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  1. Windows NT - Wikipedia

    en.wikipedia.org/wiki/Windows_NT

    Windows NT is a family of operating systems produced by Microsoft, the first version of which was released on July 27, 1993. It is a processor-independent, multiprocessing and multi-user operating system. The first version of Windows NT was Windows NT 3.1 and was produced for workstations and server computers.

    • 10.0.19042.685, (December 8, 2020; 25 days ago) [±]
    • July 27, 1993; 27 years ago, (as Windows NT 3.1)
  2. The next version was NT 5.0, which was re-branded as Windows 2000 before release, followed by Windows XP, Windows Vista, Windows 7, Windows 8, Windows 8.1, and the most recently Windows 10. The NT version number was not used for marketing purposes after Windows NT 4.0 but is still used internally and said to reflect the degree of changes to the ...

  3. Architecture of Windows NT - Wikipedia

    en.wikipedia.org/wiki/Architecture_of_Windows_NT

    Kernel mode in Windows NT has full access to the hardware and system resources of the computer. The Windows NT kernel is a hybrid kernel; the architecture comprises a simple kernel, hardware abstraction layer (HAL), drivers, and a range of services (collectively named Executive), which all exist in kernel mode.

  4. Windows NT 4.0 - Wikipedia

    en.wikipedia.org/wiki/Windows_NT_4.0
    • Summary
    • Overview
    • Features
    • Comparison with Windows 95
    • Editions
    • Upgradeability

    Windows NT 4.0 is an operating system that is part of Microsoft's Windows NT family of operating systems. It was released to manufacturing on July 31, 1996, and was launched to retail on August 24, 1996. It was Microsoft's primary business-oriented operating system until the introduction of Windows 2000. Workstation, server and embedded editions were sold; all editions feature a graphical user interface similar to that of Windows 95. Microsoft ended mainstream support for Windows NT 4.0 Workstat

    The successor to Windows NT 3.51, Windows NT 4.0 introduced the user interface of Windows 95 to the Windows NT family, including the Windows shell, File Explorer, and the use of "My" nomenclature for shell folders. It also includes most components introduced with Windows 95. Internally, Windows NT 4.0 was known as the Shell Update Release. While many administrative tools, notably User Manager for Domains, Server Manager and Domain Name Service Manager still used the old graphical user interfaces

    Although the chief enhancement has been the addition of the Windows 95 shell, there are several major performance, scalability and feature improvements to the core architecture, kernel, USER32, COM and MSRPC. Windows NT 4.0 also introduced the concept of system policies and the System Policy Editor. Other important features were: 1. Crypto API 2. Telephony API 2.0 with limited Unimodem support, which was the first release of TAPI on Windows NT 3. DCOM and new OLE features 4. Microsoft Transactio

    Windows NT 4.0, like previous versions of Windows NT before it and versions after it, is a fully 32-bit OS, while Windows 95 is a 16/32-bit hybrid OS. While providing much greater stability than Windows 95, Windows NT 4.0 was less flexible from a desktop perspective. Much of the stability was gained through the use of protected memory and the hardware abstraction layer. Direct hardware access was disallowed and "misbehaving" programs were terminated without needing the computer to be restarted.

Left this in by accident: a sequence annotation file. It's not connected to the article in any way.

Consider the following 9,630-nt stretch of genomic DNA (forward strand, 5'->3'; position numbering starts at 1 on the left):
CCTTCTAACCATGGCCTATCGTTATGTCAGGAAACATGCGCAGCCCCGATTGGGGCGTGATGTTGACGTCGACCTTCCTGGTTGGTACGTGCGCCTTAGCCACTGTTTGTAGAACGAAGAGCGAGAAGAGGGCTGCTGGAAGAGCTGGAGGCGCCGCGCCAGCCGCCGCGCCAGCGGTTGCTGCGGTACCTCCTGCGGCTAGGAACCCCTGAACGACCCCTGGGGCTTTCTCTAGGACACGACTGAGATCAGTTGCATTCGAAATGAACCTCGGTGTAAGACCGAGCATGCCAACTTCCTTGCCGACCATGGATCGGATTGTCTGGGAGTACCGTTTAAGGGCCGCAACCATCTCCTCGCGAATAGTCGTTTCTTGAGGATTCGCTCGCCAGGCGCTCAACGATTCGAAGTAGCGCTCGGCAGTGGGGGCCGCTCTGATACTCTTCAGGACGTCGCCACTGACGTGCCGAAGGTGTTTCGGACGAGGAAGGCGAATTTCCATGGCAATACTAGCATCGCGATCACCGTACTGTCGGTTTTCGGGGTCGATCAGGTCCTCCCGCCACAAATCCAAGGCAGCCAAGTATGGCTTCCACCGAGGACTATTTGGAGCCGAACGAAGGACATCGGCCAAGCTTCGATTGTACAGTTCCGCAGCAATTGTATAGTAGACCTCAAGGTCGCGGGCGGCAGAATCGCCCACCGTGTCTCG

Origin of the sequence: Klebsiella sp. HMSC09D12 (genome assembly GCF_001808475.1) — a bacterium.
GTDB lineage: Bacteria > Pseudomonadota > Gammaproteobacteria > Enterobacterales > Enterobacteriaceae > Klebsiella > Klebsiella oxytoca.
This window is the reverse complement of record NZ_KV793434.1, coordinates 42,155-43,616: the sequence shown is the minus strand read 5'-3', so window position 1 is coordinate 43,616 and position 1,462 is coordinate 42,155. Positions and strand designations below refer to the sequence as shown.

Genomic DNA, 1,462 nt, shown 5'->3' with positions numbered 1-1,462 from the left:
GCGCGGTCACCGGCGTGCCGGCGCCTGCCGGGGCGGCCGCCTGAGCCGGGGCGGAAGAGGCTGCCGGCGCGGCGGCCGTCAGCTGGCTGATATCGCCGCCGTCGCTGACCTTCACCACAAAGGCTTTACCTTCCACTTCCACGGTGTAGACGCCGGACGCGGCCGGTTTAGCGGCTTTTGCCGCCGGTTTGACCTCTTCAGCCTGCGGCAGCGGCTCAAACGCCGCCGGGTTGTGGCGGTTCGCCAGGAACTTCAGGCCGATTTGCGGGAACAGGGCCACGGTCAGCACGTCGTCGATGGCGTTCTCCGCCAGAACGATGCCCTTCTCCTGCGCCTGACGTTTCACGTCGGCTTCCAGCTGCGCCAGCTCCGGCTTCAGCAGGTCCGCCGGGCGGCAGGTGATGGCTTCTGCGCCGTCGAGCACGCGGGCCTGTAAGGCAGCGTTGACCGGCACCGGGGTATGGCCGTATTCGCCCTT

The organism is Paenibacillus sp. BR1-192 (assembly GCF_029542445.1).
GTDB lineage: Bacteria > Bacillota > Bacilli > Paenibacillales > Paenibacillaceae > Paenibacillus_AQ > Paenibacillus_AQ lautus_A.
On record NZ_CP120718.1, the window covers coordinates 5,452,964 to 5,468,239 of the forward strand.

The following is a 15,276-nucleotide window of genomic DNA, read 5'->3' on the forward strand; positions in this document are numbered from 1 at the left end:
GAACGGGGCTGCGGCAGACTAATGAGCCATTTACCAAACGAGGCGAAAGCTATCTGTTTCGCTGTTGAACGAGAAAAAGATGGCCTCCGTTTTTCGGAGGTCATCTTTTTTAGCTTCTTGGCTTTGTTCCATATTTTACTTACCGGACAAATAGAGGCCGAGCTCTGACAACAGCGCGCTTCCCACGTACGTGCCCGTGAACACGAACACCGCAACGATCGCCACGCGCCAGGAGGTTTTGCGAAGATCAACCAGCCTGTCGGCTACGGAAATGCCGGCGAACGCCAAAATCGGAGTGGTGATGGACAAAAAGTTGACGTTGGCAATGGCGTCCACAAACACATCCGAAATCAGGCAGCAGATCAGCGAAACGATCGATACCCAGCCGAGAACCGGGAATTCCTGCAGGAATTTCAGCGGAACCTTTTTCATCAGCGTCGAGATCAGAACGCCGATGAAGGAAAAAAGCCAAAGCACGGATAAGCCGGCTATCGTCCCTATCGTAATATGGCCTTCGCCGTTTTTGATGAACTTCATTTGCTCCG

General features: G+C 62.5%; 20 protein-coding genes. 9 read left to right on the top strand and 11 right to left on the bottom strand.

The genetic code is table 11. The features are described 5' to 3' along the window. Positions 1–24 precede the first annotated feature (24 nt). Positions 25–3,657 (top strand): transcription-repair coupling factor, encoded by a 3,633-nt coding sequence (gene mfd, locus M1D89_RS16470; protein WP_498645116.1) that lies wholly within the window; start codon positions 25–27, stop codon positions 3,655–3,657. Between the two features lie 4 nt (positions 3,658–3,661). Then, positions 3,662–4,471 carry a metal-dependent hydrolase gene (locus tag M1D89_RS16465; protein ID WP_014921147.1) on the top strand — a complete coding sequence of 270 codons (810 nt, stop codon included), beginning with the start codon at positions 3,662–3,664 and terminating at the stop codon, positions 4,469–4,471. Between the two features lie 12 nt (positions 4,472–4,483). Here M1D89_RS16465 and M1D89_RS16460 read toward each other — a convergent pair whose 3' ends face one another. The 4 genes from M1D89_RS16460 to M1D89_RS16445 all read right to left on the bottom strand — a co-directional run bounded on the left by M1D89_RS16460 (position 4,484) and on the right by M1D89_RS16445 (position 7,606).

Windows NT 4.0 Server was included in versions 4.0 and 4.5 of BackOffice Small Business Server suite.

    An Option Pack was available as a free-bundled CD starting around 1998, which included IIS 4.0 with Active Server Pages, FrontPage Server Extensions, Certificate Server, MTS, MSMQ, CDONTS, Internet Authentication Service, Indexing Service, Microsoft Management Console 1.0, Microsoft Site Server, SMTP and NNTP services and other new software. Several features such as Distributed File System and Windows NT Load Balancing Service were delivered as addons for Windows NT Server 4.0. The Routing and R

    • Microsoft
    • July 31, 1996; 24 years ago
    • 4.0 SP6a with Post SP6a Security Rollup (Build 1381) / July 26, 2001; 19 years ago
    • IA-32, Alpha, MIPS, PowerPC
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  6. Windows NT 3.1 - Wikipedia

    en.wikipedia.org/wiki/Windows_NT_3.1
    • Overview
    • History
    • Operating system goals
    • Platform
    • System requirements
    • Reception

    Windows NT 3.1 is an operating system that was produced by Microsoft as part of the Windows NT family of operating systems. It was released on July 27, 1993. At the time of Windows NT's release, Microsoft's Windows 3.1 desktop environment had established brand recognition and market share; but Windows 3.1 relied on the DOS operating system for essential functions, and it had a constrictive 16-bit architecture. Windows NT, however, was a complete, 32-bit operating system that retained a desktop e